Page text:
Empagliflozin During Hospitalization Improves Acute Heart Failure Symptoms by 15 Days


Mikhail Kosiborod, MD, discusses EMPULSE findings supporting hospital-stage treatment with the SGLT-2—regardless of patients' diabetes status.

Empagliflozin initiated in the hospital for patients with early acute heart failure showed significant improvements in patients symptoms, physical ability and quality of life within 15 days, according to new findings from the EMPULSE trial.

In new research presented at the American College of Cardiology (ACC) 2022 Scientific Sessions in Washington, DC, hospitalized patients with acute heart failure showed significant, early and sustained benefit per Kansas City Cardiomyopathy Questionnaire (KCCQ) scores when treated with empagliflozin.

The findings continue to build evidence for use of the SGLT-2 inhibitor for treating heart failure in a variety of clinical settings, at differing presentations of heart failure, and regardless of a full spectrum of relevant comorbidities.

In an interview with HCPLive during ACC 2022, study author Mikhail Kosiborod, cardiologist and vice president of research at Saint Luke’s Health System, reviewed the previously-published main results of the EMPULSE trial, which showed empagliflozin’s significant benefit for composite cardiovascular outcomes among patients hospitalized with heart failure.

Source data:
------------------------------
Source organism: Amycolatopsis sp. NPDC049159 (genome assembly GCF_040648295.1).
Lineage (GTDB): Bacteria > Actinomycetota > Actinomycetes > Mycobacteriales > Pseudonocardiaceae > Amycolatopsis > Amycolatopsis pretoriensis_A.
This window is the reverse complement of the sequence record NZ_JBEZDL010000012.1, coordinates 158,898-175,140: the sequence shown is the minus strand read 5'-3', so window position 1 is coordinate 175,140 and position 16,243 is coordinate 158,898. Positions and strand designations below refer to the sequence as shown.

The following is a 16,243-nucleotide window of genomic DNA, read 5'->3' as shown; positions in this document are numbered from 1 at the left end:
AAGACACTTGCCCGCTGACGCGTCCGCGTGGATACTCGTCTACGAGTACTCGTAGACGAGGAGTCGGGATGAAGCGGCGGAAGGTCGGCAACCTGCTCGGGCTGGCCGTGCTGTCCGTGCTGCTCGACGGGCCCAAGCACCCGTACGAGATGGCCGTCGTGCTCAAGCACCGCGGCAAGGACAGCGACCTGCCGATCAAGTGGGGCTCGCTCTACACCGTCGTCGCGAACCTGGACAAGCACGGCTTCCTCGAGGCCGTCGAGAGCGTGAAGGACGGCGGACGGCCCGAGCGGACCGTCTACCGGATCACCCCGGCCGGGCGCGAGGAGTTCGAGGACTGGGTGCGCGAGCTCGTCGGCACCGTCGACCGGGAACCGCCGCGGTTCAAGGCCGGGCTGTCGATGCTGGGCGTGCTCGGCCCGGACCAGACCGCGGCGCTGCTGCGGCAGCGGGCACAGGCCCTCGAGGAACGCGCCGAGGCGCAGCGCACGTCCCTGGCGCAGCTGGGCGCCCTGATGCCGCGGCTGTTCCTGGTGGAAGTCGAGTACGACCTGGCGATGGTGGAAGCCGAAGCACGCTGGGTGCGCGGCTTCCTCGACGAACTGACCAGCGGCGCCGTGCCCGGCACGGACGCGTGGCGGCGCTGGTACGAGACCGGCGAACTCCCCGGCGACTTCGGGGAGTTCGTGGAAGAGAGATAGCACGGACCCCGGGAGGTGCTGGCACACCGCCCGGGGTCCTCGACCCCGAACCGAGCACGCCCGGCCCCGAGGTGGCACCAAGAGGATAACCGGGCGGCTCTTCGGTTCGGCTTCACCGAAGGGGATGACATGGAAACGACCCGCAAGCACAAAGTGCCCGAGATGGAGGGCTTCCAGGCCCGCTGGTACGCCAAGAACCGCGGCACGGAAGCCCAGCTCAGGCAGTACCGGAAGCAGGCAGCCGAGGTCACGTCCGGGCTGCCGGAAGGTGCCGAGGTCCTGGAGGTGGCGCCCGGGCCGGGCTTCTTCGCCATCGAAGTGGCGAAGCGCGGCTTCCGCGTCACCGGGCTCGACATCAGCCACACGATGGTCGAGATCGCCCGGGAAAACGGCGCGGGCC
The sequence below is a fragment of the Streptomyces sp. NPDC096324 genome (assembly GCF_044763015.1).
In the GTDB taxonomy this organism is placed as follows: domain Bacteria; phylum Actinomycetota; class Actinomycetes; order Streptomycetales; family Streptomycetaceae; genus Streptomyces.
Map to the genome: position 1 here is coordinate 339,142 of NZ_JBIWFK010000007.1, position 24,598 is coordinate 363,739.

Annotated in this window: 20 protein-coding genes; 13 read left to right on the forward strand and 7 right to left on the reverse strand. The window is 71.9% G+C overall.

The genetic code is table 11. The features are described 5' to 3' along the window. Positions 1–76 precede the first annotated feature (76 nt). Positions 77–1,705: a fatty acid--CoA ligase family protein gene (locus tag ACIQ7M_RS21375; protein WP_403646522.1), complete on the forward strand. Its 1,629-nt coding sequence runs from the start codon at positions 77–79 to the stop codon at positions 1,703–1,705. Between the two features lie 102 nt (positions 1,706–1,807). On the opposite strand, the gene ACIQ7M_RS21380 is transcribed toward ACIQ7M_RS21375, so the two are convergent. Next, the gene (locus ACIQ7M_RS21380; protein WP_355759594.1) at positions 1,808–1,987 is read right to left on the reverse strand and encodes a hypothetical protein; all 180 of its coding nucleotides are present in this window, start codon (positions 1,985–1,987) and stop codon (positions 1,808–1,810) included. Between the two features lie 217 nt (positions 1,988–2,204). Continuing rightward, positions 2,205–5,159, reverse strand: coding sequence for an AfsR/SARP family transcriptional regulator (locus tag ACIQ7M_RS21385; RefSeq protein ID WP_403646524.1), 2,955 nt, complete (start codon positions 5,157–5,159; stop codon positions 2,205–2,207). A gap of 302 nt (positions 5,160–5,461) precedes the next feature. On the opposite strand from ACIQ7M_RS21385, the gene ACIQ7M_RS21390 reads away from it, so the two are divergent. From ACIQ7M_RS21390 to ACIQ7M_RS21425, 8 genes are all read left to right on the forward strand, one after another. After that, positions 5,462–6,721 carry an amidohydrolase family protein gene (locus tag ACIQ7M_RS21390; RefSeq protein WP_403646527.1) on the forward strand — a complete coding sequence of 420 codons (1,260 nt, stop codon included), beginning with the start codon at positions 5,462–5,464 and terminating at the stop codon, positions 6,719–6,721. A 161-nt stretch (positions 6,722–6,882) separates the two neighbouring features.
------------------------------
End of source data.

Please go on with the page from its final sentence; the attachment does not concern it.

Kosiborod called EMPULSE “different from other SGLT-2 trials” given its focus on the hospitalized acute heart failure patient population, as well as its inclusion of patients with both preserved and reduced ejection fraction, as well as those with and without comorbid diabetes.

“Those that come into the hospital, many of them have worsening of chronic heart failure, but there are a large proportion who have a diagnose of acute heart failure who did not have heart failure previously,” Kosiborod said. “So it really fits a unique niche within the heart failure trials of SGLT-2 inhibitors.”

Regarding the impact of these newest EMPULSE data, Kosoiborod expressed confidence in empagliflozin’s benefit for symptom and physical limitation burden, as well as quality of life, for some of the most acutely-ill heart failure patients.

“As far as I’m concerned, I think the data are compelling—also now in the hospitalized setting—and there is more data emerging,” Kosiborod said. “But I think we have, between SOLOIST and EMPULSE, clearly emerging data suggesting that we should be thinking about starting these medications in the hospital in patients with heart failure regardless of ejection fraction and regardless of comorbidities.”

The study, “A Study to Test the Effect of Empagliflozin in Patients Who Are in Hospital for Acute Heart Failure,” was presented at ACC 2022.

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